When I was living in London in the 1980s, I had a good Australian friend whose approach to parenting I found both interesting and amusing. When his little boy was being too noisy, the father would simply say: "Lower profile, son! Lower profile!"
This is also excellent advice for business people as they travel the globe. Companies are often attuned to the dangers of sensitive data being stolen, lost, or seen on laptops by complete strangers. But I wonder how many have a policy on not talking about your business in public in a loud voice.
Most of us speak more loudly than we think when we are having private conversations in public. I am also guilty of this, as I discovered last week when I was on a tram in Munich. I was telling a friend about a conversation I had had with my doctor that morning, when I suddenly noticed lots of passengers looking at me. Whoops!
Shortly afterwards, I overhead a fascinating business conversation as I was having a quick bite to eat at Munich railway station before catching a train to Berlin to give a talk about job interviews at the Expolingua trade fair.
The man on the same table as me clearly didn't realize that I was English and understood every word of his side of the phone conversation. Rule of thumb: if you are a business person speaking English (or any other language) anywhere in the world, assume that people might understand you.
During his conversation, the man used the following terms, among many others: Oracle, SAP, Saudi Arabia, licences, discount, deal, customer support. You could write a short story based on the terms I heard – or, if you were a competitor and understood the business, you could work out what was going on.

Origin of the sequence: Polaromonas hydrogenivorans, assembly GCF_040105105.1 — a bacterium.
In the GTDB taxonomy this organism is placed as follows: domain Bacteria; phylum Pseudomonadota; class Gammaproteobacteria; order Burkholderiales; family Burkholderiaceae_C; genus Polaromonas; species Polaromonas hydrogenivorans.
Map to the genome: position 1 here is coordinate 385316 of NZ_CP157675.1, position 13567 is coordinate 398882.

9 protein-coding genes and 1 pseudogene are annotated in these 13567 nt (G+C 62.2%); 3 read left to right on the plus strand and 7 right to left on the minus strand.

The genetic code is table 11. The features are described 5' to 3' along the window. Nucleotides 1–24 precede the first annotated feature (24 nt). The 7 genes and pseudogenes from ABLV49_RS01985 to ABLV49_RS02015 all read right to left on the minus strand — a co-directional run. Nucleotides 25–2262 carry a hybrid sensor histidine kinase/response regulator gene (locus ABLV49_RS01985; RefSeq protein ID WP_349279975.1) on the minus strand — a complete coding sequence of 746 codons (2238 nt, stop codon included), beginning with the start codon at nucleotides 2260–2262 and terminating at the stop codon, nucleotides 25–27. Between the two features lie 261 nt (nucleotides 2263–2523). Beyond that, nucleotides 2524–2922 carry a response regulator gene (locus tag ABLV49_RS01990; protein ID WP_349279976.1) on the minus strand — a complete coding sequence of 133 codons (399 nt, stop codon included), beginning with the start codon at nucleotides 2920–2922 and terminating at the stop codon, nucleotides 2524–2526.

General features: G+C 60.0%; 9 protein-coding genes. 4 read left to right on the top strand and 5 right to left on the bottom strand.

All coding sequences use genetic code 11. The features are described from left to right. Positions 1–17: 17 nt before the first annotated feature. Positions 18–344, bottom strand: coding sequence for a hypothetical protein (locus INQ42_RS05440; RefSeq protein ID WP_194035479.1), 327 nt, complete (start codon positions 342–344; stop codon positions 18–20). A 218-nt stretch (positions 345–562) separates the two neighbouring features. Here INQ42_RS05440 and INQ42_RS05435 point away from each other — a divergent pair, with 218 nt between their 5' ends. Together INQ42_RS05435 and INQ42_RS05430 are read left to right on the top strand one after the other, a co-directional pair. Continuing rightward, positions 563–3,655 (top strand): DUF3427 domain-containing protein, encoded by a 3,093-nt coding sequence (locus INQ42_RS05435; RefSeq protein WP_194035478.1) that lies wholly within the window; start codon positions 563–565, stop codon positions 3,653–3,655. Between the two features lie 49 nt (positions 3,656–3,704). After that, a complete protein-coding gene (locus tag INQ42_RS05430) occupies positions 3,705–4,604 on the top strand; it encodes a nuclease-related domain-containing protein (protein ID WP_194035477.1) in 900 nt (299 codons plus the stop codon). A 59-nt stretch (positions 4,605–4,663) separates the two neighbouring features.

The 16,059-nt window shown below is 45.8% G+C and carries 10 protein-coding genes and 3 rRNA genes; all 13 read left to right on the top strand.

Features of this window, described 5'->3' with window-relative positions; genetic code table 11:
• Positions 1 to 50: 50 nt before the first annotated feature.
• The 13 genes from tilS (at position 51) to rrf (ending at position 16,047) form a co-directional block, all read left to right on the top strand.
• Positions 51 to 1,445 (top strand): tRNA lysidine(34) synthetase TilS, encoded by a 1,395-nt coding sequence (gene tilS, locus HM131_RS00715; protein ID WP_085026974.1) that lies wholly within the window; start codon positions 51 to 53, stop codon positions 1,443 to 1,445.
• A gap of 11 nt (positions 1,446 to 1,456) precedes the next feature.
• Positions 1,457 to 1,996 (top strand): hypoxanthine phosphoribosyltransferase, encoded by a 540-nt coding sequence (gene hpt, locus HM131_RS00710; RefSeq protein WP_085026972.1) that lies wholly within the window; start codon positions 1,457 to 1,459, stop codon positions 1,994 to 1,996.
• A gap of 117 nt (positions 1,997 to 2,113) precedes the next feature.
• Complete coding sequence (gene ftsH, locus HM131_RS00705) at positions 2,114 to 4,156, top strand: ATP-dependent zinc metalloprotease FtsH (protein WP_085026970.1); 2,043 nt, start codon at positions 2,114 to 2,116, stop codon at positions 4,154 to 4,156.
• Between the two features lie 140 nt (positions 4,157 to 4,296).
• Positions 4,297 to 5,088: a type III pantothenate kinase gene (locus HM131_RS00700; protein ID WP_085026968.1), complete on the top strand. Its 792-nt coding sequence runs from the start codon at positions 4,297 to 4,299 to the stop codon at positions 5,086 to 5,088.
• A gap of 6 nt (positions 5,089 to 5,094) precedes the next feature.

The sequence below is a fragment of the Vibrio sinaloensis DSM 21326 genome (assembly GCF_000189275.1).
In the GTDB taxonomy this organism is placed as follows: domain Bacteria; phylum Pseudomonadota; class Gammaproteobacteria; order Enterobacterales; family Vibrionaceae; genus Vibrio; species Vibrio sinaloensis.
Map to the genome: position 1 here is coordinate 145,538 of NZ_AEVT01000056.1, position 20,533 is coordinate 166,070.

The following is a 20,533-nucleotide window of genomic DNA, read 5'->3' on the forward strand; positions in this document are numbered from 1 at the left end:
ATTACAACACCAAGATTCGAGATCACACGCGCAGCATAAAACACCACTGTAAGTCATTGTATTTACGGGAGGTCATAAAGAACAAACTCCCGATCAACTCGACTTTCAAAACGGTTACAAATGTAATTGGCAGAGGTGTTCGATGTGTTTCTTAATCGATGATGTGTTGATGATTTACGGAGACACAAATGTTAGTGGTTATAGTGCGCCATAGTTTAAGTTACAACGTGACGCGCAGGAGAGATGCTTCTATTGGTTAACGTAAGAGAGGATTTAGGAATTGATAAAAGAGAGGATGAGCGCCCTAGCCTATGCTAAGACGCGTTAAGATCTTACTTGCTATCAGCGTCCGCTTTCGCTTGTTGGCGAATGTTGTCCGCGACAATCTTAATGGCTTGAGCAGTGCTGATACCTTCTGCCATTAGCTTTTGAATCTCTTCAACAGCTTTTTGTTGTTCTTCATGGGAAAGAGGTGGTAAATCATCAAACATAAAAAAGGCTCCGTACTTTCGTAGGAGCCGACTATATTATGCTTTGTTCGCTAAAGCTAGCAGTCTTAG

The man also said the following sentence, which is an excellent example of modern business usage/jargon/bullshit (delete according to taste): "We should try to incentivize her to do the deal." In other words, persuade or encourage her, whoever she was, by providing her with the right incentives (see also here).
On my train ride to Berlin, and even in my hotel there, I overheard many more business conversations. Some were in German, some in English. But all were at a far higher volume that the speakers probably imagined. And they contained all sorts of details of deals, appointments and plans. Interestingly, though possibly coincidentally, all these conversations were by men.
I am not the first person to have discovered this "loud voice syndrome" and its dangers for business. For example, you'll find some excellent tips here about what to do, and not do, while talking on a mobile phone.
I was genuinely shocked, however, by how liberal business people seem to be with their sensitive information. They really should listen to my Australian friend's advice: "Lower profile, mate! Lower profile!"
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